valadilenne: (Travel: Big Ben)
I don't consider myself particularly well-traveled, but I guess I've been able to travel more places than some people out there.

We used to make biannual trips to the Motherland, a state 500 miles or 10 hours away--we had a tendency to look at it in terms of how long my brother and I could stand to sit next to each other without engaging in slapfights over chocolate covered granola bars (I should get some of those next time I go to the store).

My first major trip, though, was to Mexico, where I lived for two months and spent time during my 11th birthday. It was a big deal, and crybaby that I was, I did get something out of it: a clear and distinct need to lighten-up-Francis.

After ten years of being driven around the country looking at San Francisco, Washington DC, Boston, Huntsfield Alabama, and countless other important US sites, I had the chance to really show my grits when I lived for a semester in London.

Ten years of feeling like I was pretty much useless at self-sustaining without parental supervision, and I won the crap out of that trip. Didn't get into fights, didn't have too much drama, made some friends, learned the hell out of Europe, traveled all over the place and wore a hole in my jeans.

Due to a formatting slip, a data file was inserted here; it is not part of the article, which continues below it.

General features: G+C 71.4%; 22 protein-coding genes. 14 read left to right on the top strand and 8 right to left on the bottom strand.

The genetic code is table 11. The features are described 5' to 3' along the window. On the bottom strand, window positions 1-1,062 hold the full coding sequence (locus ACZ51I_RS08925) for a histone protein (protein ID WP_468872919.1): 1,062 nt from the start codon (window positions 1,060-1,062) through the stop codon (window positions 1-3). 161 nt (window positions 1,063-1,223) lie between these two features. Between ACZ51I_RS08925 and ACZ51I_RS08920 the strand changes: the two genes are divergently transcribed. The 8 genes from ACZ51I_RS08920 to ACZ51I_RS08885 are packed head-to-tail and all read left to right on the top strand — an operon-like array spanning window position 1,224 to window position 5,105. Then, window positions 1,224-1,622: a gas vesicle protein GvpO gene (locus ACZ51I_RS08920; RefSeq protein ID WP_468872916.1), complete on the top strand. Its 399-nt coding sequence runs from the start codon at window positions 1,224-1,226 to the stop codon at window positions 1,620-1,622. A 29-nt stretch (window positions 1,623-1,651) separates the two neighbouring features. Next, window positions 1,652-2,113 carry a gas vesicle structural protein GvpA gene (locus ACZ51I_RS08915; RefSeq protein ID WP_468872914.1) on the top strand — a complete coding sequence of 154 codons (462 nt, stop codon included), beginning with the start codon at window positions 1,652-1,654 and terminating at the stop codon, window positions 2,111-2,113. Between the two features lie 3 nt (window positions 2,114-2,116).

My favorite aspect of travel isn't the landmark sites, by the way: it's going into grocery stores in a foreign country and browsing through all the stuff people buy. If you've never done it, it seems kind of banal on paper (or internet), but try it. In England, they have potato chips called Walkers, but the logo is designed to look exactly like the Lay's logo: font and design and all.

We spent time wandering aimlessly in Swiss department stores over Spring Break 2006, and I have to say, putting the art supplies next to curtain rods is an interesting decision, Switzerland. But you go on ahead, do that, because I learned something from you.


valadilenne: (Default)

May 2009

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